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Porthole Cruise Magazine - December 9, 2019
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The Return Of Nile River Cruising

The Nile, referred to as the Father of African Rivers, has always been an essential conduit of life for Egypt, both in agricultural and tourism activity.  Cruises along the Nile had been a quintessential component of bucket list adventure until, without warning, the Arab Spring uprising of 2011 dealt a death blow to its healthy tourism sector.  With a virtual Death On The Nile (a decline to a 5 to 8 percent occupancy rate along with it), many of the Nile riverboats became virtually derelict.

Nile River Cruising

Sailing the Nile means no shortage of ancient sights | Photo: Steve Leland

Thanks to a comforting degree of recent political stability, tourism to Egypt and riverboat activity is once again on the rise.  Respected river cruise operators like Viking, Uniworld, and Emerald Waterways are offering appealing cruise-tour packages that have reignited the interest in the country and its immense historical heritage.  Sailing from Cairo to Luxor is a 600 kilometer journey of cultural engagement, with extensions also available that continue on to Aswan.

Chaotic Cairo serves as an alternating embarkation or debarkation port and serves up more than a heaping plateful of not-to-be-missed sites.  The Pyramids of Giza remain one of the most iconic sites of not only Egypt, but the entire world.  Visitors now have the opportunity to actually wander the pyramid complex minus the overwhelming barrage of selfie-stick warriors of years past.  Unlike sites like the UK’s Stonehenge, where chainlink fences surround the monuments, visitors to the pyramids can still take Instagram photos directly on the massive boulders of the structure and even enter the interior.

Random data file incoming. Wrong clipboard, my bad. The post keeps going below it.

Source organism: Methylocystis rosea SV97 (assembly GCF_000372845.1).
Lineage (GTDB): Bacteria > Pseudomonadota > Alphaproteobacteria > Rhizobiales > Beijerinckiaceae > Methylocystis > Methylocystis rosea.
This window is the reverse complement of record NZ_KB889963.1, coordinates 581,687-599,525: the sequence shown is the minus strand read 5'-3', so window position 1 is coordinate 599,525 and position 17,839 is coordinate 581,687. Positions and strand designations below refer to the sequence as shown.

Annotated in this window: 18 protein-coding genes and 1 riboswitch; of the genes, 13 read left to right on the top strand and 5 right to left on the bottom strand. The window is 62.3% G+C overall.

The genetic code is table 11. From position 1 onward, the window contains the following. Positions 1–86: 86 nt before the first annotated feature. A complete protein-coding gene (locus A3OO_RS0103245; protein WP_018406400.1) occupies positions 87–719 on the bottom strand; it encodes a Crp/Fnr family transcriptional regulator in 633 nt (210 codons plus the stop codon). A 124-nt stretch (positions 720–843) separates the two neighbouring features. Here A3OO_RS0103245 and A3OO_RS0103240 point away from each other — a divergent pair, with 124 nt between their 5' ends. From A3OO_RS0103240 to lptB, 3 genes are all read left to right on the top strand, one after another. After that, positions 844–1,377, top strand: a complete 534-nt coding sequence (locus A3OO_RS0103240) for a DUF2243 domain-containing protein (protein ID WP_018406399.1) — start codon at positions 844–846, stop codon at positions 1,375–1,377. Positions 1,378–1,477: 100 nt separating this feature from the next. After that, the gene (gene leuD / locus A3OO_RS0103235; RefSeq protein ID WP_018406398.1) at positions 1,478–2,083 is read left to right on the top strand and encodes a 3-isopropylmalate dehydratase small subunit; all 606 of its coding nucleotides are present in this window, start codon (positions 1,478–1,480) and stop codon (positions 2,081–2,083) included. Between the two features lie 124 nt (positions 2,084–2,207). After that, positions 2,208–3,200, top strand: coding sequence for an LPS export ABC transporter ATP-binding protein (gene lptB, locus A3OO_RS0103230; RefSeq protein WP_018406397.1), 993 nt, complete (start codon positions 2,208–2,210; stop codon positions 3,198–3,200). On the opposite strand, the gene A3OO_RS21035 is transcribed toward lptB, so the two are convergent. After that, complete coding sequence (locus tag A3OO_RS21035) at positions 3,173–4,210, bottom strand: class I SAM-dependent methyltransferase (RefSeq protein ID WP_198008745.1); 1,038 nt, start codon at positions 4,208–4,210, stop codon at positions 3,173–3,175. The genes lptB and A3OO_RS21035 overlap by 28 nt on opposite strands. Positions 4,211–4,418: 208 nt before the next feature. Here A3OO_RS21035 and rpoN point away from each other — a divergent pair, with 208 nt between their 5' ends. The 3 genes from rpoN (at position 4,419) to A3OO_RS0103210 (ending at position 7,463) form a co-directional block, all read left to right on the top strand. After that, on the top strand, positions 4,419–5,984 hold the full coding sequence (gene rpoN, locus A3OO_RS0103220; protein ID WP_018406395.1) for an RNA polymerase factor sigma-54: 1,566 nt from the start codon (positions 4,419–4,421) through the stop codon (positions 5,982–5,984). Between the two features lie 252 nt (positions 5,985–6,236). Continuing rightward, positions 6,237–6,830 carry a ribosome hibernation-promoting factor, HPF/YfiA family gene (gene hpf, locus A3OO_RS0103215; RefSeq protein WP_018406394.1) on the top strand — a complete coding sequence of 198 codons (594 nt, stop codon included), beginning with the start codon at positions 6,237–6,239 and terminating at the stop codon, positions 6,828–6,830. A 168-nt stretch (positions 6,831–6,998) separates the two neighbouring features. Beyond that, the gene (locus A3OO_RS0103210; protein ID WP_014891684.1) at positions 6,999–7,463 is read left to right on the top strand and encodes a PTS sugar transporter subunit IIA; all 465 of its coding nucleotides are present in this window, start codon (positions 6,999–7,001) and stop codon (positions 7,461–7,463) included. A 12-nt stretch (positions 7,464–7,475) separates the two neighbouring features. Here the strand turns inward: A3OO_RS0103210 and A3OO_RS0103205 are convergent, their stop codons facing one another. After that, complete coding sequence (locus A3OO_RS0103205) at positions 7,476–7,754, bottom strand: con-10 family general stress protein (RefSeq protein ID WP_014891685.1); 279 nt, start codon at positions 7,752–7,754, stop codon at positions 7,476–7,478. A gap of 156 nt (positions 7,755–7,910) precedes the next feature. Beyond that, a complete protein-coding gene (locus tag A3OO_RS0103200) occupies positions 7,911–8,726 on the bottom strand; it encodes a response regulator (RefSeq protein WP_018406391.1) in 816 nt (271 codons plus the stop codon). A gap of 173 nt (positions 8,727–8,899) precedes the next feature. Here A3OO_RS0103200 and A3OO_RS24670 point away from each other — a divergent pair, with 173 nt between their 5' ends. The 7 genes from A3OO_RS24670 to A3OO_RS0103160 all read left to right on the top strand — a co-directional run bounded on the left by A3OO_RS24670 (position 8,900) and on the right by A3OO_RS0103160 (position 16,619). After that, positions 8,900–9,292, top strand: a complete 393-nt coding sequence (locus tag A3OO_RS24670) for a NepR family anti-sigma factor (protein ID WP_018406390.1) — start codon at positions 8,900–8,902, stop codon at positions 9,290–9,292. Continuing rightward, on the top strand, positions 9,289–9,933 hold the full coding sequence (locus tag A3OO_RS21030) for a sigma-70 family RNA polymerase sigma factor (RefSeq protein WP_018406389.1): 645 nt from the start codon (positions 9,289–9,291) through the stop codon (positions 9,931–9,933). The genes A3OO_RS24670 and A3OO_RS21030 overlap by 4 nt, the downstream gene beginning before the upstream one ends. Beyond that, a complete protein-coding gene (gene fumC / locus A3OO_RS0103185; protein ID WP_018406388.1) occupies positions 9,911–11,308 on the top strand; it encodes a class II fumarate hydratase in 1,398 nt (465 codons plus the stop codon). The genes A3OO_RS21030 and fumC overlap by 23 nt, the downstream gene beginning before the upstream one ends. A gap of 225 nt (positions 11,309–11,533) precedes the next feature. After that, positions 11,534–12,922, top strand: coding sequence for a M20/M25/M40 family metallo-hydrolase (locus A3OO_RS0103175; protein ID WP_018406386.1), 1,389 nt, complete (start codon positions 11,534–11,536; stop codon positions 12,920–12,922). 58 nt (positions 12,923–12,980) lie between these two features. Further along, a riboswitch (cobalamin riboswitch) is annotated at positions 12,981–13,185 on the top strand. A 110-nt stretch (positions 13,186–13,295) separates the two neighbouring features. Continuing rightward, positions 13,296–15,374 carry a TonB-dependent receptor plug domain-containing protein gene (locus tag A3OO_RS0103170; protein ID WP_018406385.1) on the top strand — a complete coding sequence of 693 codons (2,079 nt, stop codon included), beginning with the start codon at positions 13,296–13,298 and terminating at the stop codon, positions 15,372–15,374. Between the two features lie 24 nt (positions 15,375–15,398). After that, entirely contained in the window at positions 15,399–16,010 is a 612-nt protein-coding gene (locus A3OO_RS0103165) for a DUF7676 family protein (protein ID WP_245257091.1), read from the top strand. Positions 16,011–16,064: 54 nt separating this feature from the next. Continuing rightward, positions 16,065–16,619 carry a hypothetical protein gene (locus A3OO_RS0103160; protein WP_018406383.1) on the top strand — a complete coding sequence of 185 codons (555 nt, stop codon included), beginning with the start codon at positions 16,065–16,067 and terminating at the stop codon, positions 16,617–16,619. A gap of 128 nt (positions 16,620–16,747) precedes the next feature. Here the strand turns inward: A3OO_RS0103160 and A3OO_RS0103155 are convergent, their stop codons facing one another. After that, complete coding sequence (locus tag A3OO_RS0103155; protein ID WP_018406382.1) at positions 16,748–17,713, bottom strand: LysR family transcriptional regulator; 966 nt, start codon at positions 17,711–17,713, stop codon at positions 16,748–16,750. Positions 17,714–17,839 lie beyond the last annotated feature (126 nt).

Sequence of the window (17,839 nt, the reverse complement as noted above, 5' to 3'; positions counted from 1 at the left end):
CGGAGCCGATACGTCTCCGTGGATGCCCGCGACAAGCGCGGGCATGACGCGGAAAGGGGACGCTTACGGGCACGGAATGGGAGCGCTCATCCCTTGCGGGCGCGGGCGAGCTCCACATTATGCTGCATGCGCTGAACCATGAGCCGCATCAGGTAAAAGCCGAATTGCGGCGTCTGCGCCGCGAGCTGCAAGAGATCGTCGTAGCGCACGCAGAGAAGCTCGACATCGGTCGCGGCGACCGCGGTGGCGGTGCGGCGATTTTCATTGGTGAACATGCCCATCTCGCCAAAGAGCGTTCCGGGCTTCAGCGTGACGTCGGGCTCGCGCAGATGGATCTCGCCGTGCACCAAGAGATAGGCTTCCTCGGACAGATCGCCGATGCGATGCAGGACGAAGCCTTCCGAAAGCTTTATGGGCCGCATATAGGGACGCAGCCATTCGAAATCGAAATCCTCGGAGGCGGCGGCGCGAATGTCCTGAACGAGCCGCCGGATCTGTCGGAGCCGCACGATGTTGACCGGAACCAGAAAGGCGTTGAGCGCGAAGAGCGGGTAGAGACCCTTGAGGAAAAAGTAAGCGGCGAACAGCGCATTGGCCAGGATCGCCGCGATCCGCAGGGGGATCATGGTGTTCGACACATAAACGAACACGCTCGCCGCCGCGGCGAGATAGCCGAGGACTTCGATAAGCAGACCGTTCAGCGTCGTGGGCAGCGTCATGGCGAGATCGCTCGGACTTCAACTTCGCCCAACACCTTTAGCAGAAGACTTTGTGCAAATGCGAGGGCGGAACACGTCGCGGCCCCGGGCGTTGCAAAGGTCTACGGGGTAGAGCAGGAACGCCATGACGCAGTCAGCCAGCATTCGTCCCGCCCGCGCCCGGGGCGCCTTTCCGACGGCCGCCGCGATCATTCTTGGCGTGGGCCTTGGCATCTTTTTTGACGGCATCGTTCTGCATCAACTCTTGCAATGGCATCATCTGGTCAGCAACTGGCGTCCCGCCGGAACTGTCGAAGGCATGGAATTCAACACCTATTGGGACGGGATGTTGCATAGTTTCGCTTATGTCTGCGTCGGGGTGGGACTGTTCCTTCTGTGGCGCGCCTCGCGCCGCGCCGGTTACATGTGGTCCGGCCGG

RELATED: When Kings Were Gods; Cruising the Ancient Nile

Multiple days in the capital provide opportunities to witness the Step Pyramid, Memphis, and Sakkara, but no visit to Cairo would be complete without a visit to the Egyptian Museum of Antiquities.  The halls and rooms of a former palace are filled chock-a-block with mummies, statues, and relics – none more impressive than those of King Tutankhamun, all providing a fascinating glimpse into Egyptian heritage.  Hopes run high that the massive new Egyptian Museum will soon be completed and open to visitors in 2020.

Sailing down the Nile allows Egypt to take on a new perspective, as the bursting energy of Cairo gives way to the calm serenity of the river.  With inclusive riverboat cruising, a cross-section of Egyptian life is viewed in contrasting luxury and while there is plenty to witness along the way, nothing holds more promise of discovery than arrival in Luxor.

 The Lure Of Luxor

Nile River Cruising

Adventuring in Egypt | Photo: Steve Leland

Luxor is reputed to hold more than one third of the entire world’s antiquities with another 70 percent still to be uncovered.  Across the river on the Nile’s West Bank lies the iconic Valley Of The Kings, home to 62 unearthed tombs of pharaohs, kings and assorted nobility.  Due to new technologies and satellite imagery, new tomb discoveries are made each year.  It was here, in 1922, that the burial chamber of King Tutankhamun and a plethora of relics were unearthed to be shared with the world.  Visitor admission permits entrance directly into many burial chambers set deep into the barren mountains.  On the other side of the valley is the terraced Temple of Hatshepsut, paying tribute to the country’s first female ruler.  In the city itself, the two-mile-long Sphinx Avenue, containing hundreds of sphinxes, connects the entrance of the Temple of Luxor with the even more impressive Temple of Karnak, one of the largest and oldest religious complexes on the planet.

It’s Nile Or Never

After years of devastating hard times, now is a perfect time to satisfy your intrepid wanderlust and plan a cruise tour to this fascinating region.  The crowds that had previously clogged the ancient sites are sure to return and along with them higher rates.  For me, having recently returned to the country after a 9-year absence, it was comforting to observe a significant degree of discreet security and competent organization making visits to this bed of antiquity even more enjoyable.

-Steve Leland 

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